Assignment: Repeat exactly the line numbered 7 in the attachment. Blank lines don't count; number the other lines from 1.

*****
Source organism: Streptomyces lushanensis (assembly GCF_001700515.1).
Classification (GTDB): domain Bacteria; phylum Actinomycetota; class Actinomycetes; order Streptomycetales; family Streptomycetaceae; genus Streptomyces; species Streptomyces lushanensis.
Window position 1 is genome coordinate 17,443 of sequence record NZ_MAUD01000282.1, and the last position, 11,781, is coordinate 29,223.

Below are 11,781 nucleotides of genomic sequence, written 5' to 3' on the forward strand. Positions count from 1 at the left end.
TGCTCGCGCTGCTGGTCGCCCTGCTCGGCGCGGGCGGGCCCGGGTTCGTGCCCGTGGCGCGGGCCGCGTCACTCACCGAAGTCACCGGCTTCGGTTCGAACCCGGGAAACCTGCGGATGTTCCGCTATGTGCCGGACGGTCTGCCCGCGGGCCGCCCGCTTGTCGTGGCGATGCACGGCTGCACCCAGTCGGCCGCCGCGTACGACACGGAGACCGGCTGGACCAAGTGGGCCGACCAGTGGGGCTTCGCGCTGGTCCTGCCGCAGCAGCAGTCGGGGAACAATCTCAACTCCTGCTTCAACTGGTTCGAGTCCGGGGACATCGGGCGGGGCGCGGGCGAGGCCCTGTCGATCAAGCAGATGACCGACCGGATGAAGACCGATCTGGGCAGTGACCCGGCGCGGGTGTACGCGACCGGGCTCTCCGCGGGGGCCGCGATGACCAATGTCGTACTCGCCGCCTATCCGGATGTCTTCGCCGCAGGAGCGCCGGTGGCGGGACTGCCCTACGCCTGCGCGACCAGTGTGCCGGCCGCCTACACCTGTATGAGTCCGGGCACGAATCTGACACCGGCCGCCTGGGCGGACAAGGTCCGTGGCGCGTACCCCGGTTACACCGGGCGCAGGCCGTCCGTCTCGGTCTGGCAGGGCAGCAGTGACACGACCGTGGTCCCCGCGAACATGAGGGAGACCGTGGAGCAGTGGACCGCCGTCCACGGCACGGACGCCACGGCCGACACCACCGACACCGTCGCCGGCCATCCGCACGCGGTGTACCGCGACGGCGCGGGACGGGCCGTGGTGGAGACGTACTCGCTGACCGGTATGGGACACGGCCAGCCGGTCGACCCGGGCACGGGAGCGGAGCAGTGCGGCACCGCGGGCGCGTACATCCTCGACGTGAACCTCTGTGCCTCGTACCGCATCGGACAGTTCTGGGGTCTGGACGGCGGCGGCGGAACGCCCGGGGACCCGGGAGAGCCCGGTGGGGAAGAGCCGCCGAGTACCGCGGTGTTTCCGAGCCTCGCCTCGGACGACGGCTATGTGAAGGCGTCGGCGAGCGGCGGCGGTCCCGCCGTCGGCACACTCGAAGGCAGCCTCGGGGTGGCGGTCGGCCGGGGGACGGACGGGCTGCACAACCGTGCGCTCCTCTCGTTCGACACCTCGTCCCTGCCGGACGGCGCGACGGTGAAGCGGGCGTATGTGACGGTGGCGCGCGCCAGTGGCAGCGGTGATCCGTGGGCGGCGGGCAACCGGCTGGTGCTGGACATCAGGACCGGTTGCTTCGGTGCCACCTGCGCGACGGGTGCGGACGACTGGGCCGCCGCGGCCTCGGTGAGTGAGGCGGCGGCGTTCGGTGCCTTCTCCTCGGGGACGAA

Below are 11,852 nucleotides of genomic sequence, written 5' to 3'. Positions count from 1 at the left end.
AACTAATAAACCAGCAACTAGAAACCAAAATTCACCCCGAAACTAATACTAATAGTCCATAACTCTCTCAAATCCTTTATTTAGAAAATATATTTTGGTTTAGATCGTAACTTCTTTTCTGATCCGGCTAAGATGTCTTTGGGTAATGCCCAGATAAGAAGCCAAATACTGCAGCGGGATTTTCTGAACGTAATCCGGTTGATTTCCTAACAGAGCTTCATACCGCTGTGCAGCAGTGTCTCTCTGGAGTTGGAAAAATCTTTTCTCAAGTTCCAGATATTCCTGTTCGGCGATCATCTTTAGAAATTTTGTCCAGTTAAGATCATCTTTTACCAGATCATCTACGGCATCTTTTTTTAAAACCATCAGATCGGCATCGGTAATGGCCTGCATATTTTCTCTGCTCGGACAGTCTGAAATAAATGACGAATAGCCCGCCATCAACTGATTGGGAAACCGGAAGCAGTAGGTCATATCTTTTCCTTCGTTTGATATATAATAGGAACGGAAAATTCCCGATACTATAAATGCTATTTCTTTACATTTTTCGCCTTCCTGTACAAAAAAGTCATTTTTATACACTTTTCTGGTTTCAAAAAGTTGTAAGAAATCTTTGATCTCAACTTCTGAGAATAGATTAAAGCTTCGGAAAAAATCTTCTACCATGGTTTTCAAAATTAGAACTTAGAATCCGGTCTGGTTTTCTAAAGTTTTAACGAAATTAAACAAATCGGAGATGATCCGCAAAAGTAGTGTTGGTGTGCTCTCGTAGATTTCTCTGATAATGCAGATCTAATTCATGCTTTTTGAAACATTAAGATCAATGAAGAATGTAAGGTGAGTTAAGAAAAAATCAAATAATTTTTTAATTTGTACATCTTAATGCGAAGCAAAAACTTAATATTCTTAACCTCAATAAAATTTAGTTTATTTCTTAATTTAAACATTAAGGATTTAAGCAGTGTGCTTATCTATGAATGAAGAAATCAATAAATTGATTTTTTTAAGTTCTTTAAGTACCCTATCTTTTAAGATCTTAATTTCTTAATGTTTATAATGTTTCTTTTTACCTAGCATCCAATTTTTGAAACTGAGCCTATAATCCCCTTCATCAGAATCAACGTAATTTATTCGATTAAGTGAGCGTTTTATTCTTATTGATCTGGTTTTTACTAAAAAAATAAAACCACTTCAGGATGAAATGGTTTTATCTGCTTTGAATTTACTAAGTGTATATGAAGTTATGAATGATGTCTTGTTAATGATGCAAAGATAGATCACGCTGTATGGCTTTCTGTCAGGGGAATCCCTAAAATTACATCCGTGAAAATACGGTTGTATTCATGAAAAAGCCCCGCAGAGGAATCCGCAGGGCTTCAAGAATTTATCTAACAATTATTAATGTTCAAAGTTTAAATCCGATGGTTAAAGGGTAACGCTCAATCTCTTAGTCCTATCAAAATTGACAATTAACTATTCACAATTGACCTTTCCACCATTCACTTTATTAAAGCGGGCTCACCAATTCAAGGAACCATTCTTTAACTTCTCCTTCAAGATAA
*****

AACTAATAAACCAGCAACTAGAAACCAAAATTCACCCCGAAACTAATACTAATAGTCCATAACTCTCTCAAATCCTTTATTTAGAAAATATATTTTGGTTTAGATCGTAACTTCTTTTCTGATCCGGCTAAGATGTCTTTGGGTAATGCCCAGATAAGAAGCCAAATACTGCAGCGGGATTTTCTGAACGTAATCCGGTTGATTTCCTAACAGAGCTTCATACCGCTGTGCAGCAGTGTCTCTCTGGAGTTGGAAAAATCTTTTCTCAAGTTCCAGATATTCCTGTTCGGCGATCATCTTTAGAAATTTTGTCCAGTTAAGATCATCTTTTACCAGATCATCTACGGCATCTTTTTTTAAAACCATCAGATCGGCATCGGTAATGGCCTGCATATTTTCTCTGCTCGGACAGTCTGAAATAAATGACGAATAGCCCGCCATCAACTGATTGGGAAACCGGAAGCAGTAGGTCATATCTTTTCCTTCGTTTGATATATAATAGGAACGGAAAATTCCCGATACTATAAATGCTATTTCTTTACATTTTTCGCCTTCCTGTACAAAAAAGTCATTTTTATACACTTTTCTGGTTTCAAAAAGTTGTAAGAAATCTTTGATCTCAACTTCTGAGAATAGATTAAAGCTTCGGAAAAAATCTTCTACCATGGTTTTCAAAATTAGAACTTAGAATCCGGTCTGGTTTTCTAAAGTTTTAACGAAATTAAACAAATCGGAGATGATCCGCAAAAGTAGTGTTGGTGTGCTCTCGTAGATTTCTCTGATAATGCAGATCTAATTCATGCTTTTTGAAACATTAAGATCAATGAAGAATGTAAGGTGAGTTAAGAAAAAATCAAATAATTTTTTAATTTGTACATCTTAATGCGAAGCAAAAACTTAATATTCTTAACCTCAATAAAATTTAGTTTATTTCTTAATTTAAACATTAAGGATTTAAGCAGTGTGCTTATCTATGAATGAAGAAATCAATAAATTGATTTTTTTAAGTTCTTTAAGTACCCTATCTTTTAAGATCTTAATTTCTTAATGTTTATAATGTTTCTTTTTACCTAGCATCCAATTTTTGAAACTGAGCCTATAATCCCCTTCATCAGAATCAACGTAATTTATTCGATTAAGTGAGCGTTTTATTCTTATTGATCTGGTTTTTACTAAAAAAATAAAACCACTTCAGGATGAAATGGTTTTATCTGCTTTGAATTTACTAAGTGTATATGAAGTTATGAATGATGTCTTGTTAATGATGCAAAGATAGATCACGCTGTATGGCTTTCTGTCAGGGGAATCCCTAAAATTACATCCGTGAAAATACGGTTGTATTCATGAAAAAGCCCCGCAGAGGAATCCGCAGGGCTTCAAGAATTTATCTAACAATTATTAATGTTCAAAGTTTAAATCCGATGGTTAAAGGGTAACGCTCAATCTCTTAGTCCTATCAAAATTGACAATTAACTATTCACAATTGACCTTTCCACCATTCACTTTATTAAAGCGGGCTCACCAATTCAAGGAACCATTCTTTAACTTCTCCTTCAAGATAA